Endocrine Disorder Treatment
Endocrine disorder treatment is often based on the severity of symptoms. For many patients, the symptoms may be mild enough not to require immediate treatment. Symptoms usually arise when there is an excess of hormone production or there is a deficit. Correcting the hormonal imbalance is the first strategy when symptoms become bothersome and most likely is done through synthetic hormone administration. Where there is the presence of a noncancerous tumour causing symptoms, the patient may have to undergo surgery or radiation therapy. A qualified endocrinologist will help a patient identify the underlying cause through specialised diagnosis. At that point, it will be clear which treatment is best suited in resolving the symptoms. As certain endocrine disorders may lead to health complications down the line, it is important to keep a close check on the patient’s hormone levels. Addison’s disease and hypothyroidism are endocrine disorders that can have serious health implications if not controlled medically. Diabetes is another endocrine disorder with the potential to be life-threatening if poorly managed.
Complications related to endocrine disorders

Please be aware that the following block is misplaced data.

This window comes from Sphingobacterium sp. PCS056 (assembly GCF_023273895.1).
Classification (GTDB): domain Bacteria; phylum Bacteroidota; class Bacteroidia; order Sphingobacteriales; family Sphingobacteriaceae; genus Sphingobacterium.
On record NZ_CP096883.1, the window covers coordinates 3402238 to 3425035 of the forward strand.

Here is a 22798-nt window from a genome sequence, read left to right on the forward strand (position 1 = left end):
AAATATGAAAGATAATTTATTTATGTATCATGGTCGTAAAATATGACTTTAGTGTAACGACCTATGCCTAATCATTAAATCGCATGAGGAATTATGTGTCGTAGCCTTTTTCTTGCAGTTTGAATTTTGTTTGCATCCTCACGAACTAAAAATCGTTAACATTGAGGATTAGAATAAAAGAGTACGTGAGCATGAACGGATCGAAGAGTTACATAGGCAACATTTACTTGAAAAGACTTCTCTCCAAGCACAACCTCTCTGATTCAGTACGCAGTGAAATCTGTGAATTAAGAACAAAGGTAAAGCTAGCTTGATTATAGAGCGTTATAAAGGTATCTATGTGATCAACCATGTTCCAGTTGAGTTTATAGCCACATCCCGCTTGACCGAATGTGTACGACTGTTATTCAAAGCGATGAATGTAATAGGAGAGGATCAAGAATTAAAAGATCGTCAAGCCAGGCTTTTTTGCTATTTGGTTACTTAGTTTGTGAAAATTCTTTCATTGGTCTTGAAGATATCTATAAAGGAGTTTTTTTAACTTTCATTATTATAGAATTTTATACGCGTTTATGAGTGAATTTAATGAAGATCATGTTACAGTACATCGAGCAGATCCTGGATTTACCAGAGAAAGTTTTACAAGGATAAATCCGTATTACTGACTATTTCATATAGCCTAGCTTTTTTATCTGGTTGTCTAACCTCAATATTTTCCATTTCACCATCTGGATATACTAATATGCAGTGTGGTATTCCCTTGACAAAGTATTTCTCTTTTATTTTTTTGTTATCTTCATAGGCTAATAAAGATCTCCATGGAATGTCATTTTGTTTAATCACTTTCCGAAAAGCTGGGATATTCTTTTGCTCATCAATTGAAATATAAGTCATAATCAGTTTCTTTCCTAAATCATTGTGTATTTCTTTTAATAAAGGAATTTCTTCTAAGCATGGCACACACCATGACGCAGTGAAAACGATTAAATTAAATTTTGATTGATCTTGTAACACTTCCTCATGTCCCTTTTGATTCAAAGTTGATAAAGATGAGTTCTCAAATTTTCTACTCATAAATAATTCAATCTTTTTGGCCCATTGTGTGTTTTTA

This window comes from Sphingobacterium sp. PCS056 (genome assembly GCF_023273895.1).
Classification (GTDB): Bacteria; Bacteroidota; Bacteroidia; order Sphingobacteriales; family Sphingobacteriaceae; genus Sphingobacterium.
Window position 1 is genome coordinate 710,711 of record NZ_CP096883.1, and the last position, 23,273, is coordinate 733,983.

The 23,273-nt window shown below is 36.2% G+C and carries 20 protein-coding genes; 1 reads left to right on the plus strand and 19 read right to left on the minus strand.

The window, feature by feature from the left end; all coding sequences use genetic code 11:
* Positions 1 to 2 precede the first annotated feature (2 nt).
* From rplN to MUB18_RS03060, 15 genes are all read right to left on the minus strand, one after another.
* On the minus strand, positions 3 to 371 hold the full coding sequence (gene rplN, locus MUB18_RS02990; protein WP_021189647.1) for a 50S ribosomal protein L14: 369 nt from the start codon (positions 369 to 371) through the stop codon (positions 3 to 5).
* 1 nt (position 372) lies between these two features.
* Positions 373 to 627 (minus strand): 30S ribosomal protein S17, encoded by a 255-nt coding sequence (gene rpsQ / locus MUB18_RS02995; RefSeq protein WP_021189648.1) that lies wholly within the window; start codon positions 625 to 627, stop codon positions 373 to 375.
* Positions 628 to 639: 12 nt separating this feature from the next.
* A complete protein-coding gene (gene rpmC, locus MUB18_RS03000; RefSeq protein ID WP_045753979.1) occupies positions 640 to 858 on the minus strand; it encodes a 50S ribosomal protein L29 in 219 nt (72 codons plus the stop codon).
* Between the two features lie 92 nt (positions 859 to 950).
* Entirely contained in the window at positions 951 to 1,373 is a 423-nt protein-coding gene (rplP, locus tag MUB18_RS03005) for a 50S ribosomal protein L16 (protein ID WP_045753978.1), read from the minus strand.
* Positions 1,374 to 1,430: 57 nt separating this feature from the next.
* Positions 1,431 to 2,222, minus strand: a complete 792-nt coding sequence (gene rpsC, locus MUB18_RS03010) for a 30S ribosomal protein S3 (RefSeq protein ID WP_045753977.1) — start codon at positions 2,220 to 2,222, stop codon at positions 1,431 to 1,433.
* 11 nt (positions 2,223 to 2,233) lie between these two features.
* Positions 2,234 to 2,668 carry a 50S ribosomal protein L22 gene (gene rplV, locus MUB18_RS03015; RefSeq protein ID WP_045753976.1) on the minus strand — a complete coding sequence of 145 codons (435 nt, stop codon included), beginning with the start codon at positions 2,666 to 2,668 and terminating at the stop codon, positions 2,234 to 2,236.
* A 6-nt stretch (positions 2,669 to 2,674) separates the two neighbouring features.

- Poor quality of life
- Heart disease
- Nerve Damage
- Coma (hypothyroidism)
- Organ Damage
Medical Cannabis Treatment for Endocrine Disorders
As we are aware, the body’s natural endocannabinoid system helps in the regulation of the body’s activities., particularly in the maintenance of homeostasis (balance). These endocannabinoid type molecules also have been found to have anti-cancer effects on thyroid tumours in lab and studies involving animals. Endocannabinoid receptors have been located in regions of the brain that are responsible for sending out signals to the thyroid gland.
In 2009 there was a research study that reported in the Journal of Endocrinology the abundance of CB1 receptors present on nerves in the brain that have involvement in the hypothalamic-pituitary-thyroid axis and its regulation. This area controls the production of hormones by the thyroid gland. This distribution shows there is great potential for both excitatory and inhibitory inputs on this system.
Statistics in Australia for Endocrine Disorders
Statistically there is a large amount of information relating to the cause and development of endocrine disorders in Australia.
What are Endocrine Disorders?
The endocrine system is a critical regulatory system within the body. The endocrine system produces and uses hormones to regulate the body and all of its functions. Hormones are chemical messages or signals that are sent out or secreted throughout the bloodstream. It is our hormones that help regulate these critical processes in the body, such as breathing, eating and growing. Endocrine disorders are diseases that affect the endocrine system and the glands of the body it regulates. Endocrinology is the branch of medicine that is associated with endocrine disorders.
To better understand just what can go wrong with the endocrine system, one is better served by an introduction to the glands.
The Glands of the Endocrine System
The endocrine system is made up of:
- the pituitary gland
- thyroid gland
- parathyroid glands
- adrenal glands
- ovaries (in females)
- testicles (in males)